The main type of ships that were being built were fishing smacks and the occasional pilot ketch that the shipbuilder maintained on a regular basis. The term smack was applied to any type of decked or half decked boat with one-mast, a mainsail, two headsails and a bowsprit. The Admiralty packet ships were repaired at their Packet Yard along with others ships. The work they and independent shipbuilders and ancillary occupations carried out depended on the type of ship, the damage it had sustained and the treatment of the vessel before it required repairing. As the Channel was particularly hazardous, as the 19th century progressed, an increasing number of ships were brought to Dover for repairs. Mainly as a result of the number of ships traversing along the Channel and crossing the Channel as well as rough or foggy/murky weather conditions. The different occupations in Dover were highly skilled such that no matter what the damage was, as long as the ship’s damage was not too large – Dover did not have a sufficiently large dry dock – repairs were undertaken. Oak, the favoured wood of the past had generally been replaced with the cheaper pitch-pine (Pinus rigida) for wooden vessels and the Channel’s heavy weather ensured they easily succumbed to damage. Ironwork damage to hulls was usually caused by collisions and the increasing number of these ensured the growth of the associated highly skilled repairing occupations.
In March 1852, the Harbour Commissioners appointed Henry Lee & Sons of Chiswell Street, London to construct quays all the way round Wellington Dock. Additionally, wooden sheds were erected between the Dock and Cambridge Road for shipbuilders and associated industries. Two years before, in 1850, using the mud and the excavating track from building Wellington Dock, a slipway and quay, capable of handling vessels up to 175-feet (53.34 metres) in length and up to 550 tons register were built. The slipway was 567 feet (173 metres), at the time long enough to take two vessels, and the length of the cradle was 175feet (53 metres) and stone lined. To pull ships and boats up, there was a powerful boiler driven engine. In order to accommodate two vessels of up to 800tons in 1883 the slipway was lengthened, strengthened and widened A new boiler was installed to give the engine that pulled up the vessels additional power.
In using the slipway, the Harbour Master 1832-1860 – John Iron I (1744-1867) – or one of his deputies and their successors, would first find out the length of the vessel’s keel and the rise of the bilge. Bilge blocks would then be inserted on each side of the ship with keel blocks laid to the required length. The cradle was then lowered down the slipway and into the water by wheels on three rails to the depth that the vessels drew. The ship was then moved into position over the cradle and steadied by ropes. The cradle was then hoved up by the slipway steam engine. As soon as the vessel grounded the aft keel blocks and the bilge blocks were drawn under by ropes and secured. The cradle, with the vessel on it, was then hauled up the slipway as far as required. Should there be more ships needing repairs than room for, they had to wait their turn alongside Slip Quay. The last wooden vessel to be was built on the slipway was in 1878 and the last ship to use it was the Admiral Day, the Dover Harbour Board’s dredger, in 1993. Four years later, in 1997, Dover Harbour Board reclaimed the slipway area for the De Bradelei Wharf shopping development. At the upper level, the carriage lines could still be seen until recently.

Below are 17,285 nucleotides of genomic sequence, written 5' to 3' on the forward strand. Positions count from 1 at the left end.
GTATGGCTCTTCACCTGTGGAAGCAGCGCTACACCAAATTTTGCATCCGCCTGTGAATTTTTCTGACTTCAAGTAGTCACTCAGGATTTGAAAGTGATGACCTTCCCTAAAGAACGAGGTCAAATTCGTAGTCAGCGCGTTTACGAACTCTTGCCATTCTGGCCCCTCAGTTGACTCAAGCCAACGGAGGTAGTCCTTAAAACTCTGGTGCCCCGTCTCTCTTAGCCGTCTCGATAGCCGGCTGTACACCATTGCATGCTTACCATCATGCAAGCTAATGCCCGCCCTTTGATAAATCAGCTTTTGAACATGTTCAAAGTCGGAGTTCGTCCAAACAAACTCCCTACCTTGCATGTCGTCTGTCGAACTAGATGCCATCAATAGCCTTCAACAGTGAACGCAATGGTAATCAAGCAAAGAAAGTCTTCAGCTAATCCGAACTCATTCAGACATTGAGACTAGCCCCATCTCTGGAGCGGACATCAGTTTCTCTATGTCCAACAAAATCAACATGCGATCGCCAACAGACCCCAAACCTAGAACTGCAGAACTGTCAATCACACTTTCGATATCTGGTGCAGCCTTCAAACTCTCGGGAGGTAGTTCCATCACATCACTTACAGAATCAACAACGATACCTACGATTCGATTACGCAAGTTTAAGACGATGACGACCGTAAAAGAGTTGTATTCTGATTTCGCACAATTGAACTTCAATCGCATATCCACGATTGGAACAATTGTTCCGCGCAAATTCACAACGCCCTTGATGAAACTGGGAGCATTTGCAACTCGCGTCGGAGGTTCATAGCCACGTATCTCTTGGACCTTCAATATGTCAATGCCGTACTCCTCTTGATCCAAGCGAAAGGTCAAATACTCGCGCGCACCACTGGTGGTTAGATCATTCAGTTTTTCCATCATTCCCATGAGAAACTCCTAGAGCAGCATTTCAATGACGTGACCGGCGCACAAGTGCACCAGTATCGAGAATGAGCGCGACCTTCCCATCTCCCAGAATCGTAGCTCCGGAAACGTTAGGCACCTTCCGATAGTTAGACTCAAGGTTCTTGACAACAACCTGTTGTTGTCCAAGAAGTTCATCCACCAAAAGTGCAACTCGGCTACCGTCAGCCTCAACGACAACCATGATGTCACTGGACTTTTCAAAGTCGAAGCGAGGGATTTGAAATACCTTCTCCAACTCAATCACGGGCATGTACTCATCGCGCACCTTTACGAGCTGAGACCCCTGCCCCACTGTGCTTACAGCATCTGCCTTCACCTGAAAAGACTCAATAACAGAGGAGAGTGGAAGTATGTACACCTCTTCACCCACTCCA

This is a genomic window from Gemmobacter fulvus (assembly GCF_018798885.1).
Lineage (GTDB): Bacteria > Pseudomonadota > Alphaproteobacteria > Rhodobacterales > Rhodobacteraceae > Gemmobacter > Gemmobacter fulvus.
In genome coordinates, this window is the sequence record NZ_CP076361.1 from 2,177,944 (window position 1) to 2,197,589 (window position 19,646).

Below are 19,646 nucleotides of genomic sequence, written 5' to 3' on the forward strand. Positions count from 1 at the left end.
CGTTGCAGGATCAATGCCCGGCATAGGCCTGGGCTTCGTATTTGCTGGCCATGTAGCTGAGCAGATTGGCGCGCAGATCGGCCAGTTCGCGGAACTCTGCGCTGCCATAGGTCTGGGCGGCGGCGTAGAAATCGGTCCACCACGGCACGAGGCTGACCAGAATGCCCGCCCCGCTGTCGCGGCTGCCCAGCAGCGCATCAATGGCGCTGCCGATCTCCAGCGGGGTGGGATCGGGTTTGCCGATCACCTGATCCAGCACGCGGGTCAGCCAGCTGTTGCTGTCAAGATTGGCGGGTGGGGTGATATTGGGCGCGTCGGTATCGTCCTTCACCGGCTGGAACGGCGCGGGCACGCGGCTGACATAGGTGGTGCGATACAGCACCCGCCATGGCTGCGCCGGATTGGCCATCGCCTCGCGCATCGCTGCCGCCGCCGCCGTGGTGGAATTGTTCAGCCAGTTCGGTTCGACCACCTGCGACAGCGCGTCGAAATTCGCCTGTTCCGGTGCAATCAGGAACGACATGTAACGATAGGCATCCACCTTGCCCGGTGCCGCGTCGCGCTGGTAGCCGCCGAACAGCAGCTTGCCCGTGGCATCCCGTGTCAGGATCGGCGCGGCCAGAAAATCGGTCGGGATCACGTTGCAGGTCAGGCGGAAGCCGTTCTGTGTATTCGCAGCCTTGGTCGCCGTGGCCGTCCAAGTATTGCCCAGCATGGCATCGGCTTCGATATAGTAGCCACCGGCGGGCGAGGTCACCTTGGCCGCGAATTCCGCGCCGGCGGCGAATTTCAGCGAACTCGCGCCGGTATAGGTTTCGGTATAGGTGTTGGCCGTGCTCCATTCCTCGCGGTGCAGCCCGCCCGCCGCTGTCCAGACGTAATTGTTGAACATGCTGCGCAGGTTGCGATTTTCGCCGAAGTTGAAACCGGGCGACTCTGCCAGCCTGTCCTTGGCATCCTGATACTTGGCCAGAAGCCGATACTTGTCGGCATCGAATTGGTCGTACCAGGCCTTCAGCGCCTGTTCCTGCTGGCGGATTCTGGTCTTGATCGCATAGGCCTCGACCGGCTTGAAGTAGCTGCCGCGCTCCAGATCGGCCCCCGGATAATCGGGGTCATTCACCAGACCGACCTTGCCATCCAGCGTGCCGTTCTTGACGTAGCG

The Dover Harbour Commission was reconstituted to the Dover Harbour Board (DHB) in 1861 and in 1868 the new Harbour Board, purchased the Fairbairn Hand Cranked Crane. This was to lift heavy shipping gear into and out of the ships and hoist smaller vessels in and out of Wellington Dock. The crane was designed and made by William Fairbairn (1789-1874), who was born in Kelso, Scotland, the son of a farmer. Apprenticed to a wheelwright, Fairbairn met and became friends of engineer George Stephenson (1781-1848) who inspired Fairbairn to set up a business in Manchester. There he designed and made machinery, including cranes, for cotton mills. In 1830, Fairbairn diversified into the iron boat building business opening a shipyard at Millwall, London where built several hundred vessels. As a shipbuilder, one of the problems Fairbairn faced was lifting the heavy metal parts into his ships. He therefore adapted his design for cotton mill cranes to shipbuilding. The Fairbairn crane, which can still be seen, is a designated Ancient Monument and has Grade II listing.